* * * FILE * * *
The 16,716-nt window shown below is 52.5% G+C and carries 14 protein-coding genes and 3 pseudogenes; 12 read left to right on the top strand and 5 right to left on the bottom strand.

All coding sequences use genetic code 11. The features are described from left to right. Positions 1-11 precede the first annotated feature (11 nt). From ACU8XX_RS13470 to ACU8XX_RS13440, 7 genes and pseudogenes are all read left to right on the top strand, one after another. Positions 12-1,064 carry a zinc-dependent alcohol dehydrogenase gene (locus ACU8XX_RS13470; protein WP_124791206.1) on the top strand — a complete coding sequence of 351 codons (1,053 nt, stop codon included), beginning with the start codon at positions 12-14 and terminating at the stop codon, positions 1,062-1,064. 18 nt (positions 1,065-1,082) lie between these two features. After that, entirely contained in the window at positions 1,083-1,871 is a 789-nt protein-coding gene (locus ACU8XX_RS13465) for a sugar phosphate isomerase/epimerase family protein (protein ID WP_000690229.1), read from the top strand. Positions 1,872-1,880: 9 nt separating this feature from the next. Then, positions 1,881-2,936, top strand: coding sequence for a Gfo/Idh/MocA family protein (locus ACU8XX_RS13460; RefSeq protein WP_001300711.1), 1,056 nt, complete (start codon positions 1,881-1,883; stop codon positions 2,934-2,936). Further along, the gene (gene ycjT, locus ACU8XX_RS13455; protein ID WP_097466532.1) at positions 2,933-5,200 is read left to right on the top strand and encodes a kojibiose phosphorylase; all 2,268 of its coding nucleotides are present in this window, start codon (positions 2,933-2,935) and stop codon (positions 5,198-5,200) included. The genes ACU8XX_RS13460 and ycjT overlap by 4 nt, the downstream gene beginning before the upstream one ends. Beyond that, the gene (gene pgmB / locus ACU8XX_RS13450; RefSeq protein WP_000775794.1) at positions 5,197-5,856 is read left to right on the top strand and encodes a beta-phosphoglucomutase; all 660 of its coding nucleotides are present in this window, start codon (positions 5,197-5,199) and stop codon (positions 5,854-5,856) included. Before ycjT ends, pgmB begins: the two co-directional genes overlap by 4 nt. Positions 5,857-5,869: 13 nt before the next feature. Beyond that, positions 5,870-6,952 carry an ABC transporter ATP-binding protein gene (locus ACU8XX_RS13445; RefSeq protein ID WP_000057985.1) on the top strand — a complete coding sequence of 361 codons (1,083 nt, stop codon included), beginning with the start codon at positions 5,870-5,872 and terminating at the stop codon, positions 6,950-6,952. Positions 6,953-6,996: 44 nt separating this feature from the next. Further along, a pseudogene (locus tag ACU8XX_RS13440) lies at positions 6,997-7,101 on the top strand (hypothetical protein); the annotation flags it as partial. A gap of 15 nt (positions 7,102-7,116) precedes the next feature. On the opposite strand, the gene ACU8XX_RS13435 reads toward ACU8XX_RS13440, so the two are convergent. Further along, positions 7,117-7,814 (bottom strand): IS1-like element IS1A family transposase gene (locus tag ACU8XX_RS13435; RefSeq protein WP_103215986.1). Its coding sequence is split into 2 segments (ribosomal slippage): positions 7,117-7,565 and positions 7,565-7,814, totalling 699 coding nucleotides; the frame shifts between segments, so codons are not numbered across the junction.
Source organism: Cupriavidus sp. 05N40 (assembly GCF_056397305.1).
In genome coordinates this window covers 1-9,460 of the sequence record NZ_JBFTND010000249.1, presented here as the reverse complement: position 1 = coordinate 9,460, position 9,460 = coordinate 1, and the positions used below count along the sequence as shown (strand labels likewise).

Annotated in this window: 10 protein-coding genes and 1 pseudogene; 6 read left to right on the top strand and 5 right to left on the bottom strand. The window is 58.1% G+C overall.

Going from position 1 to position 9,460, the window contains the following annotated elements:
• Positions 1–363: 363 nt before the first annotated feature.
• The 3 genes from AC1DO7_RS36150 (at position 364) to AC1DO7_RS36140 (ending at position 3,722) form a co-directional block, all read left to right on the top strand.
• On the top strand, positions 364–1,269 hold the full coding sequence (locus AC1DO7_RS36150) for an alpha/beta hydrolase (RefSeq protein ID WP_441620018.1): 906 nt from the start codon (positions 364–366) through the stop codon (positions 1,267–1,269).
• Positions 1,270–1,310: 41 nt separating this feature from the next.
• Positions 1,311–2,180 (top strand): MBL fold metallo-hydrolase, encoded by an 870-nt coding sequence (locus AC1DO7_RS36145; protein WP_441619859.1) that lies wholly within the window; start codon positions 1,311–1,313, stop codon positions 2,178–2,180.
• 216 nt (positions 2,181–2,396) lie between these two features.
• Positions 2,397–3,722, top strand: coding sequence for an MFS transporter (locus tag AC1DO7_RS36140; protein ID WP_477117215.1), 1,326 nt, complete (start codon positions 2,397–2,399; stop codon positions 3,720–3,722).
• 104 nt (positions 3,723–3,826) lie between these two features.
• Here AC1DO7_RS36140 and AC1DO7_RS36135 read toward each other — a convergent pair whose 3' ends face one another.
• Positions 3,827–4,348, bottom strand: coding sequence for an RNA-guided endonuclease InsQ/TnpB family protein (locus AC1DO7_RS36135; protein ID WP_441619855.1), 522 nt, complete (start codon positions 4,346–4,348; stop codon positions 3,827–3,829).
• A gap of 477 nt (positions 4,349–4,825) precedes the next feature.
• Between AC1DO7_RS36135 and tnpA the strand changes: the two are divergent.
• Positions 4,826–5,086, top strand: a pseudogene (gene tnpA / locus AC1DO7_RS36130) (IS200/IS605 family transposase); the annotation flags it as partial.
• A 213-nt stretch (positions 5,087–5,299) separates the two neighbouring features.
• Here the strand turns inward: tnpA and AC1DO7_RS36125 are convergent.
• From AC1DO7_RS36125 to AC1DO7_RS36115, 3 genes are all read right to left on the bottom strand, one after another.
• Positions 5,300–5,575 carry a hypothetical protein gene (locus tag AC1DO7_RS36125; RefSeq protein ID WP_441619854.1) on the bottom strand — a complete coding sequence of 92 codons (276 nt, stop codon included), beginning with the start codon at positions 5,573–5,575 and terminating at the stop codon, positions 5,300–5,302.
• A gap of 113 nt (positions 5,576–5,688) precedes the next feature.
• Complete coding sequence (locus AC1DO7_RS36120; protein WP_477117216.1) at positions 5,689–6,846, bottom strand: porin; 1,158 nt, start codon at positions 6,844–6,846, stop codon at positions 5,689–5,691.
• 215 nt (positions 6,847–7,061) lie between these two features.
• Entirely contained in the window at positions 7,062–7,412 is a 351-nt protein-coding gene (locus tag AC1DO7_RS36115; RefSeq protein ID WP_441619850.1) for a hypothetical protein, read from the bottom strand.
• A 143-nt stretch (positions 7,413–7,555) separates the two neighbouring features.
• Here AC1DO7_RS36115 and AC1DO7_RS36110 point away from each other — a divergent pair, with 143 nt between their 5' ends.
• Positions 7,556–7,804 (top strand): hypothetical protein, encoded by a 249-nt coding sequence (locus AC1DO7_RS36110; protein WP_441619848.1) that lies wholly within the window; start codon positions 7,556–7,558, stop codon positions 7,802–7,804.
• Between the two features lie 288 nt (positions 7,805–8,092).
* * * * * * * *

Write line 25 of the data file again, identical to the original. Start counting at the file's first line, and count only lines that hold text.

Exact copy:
• Complete coding sequence (locus AC1DO7_RS36120; protein WP_477117216.1) at positions 5,689–6,846, bottom strand: porin; 1,158 nt, start codon at positions 6,844–6,846, stop codon at positions 5,689–5,691.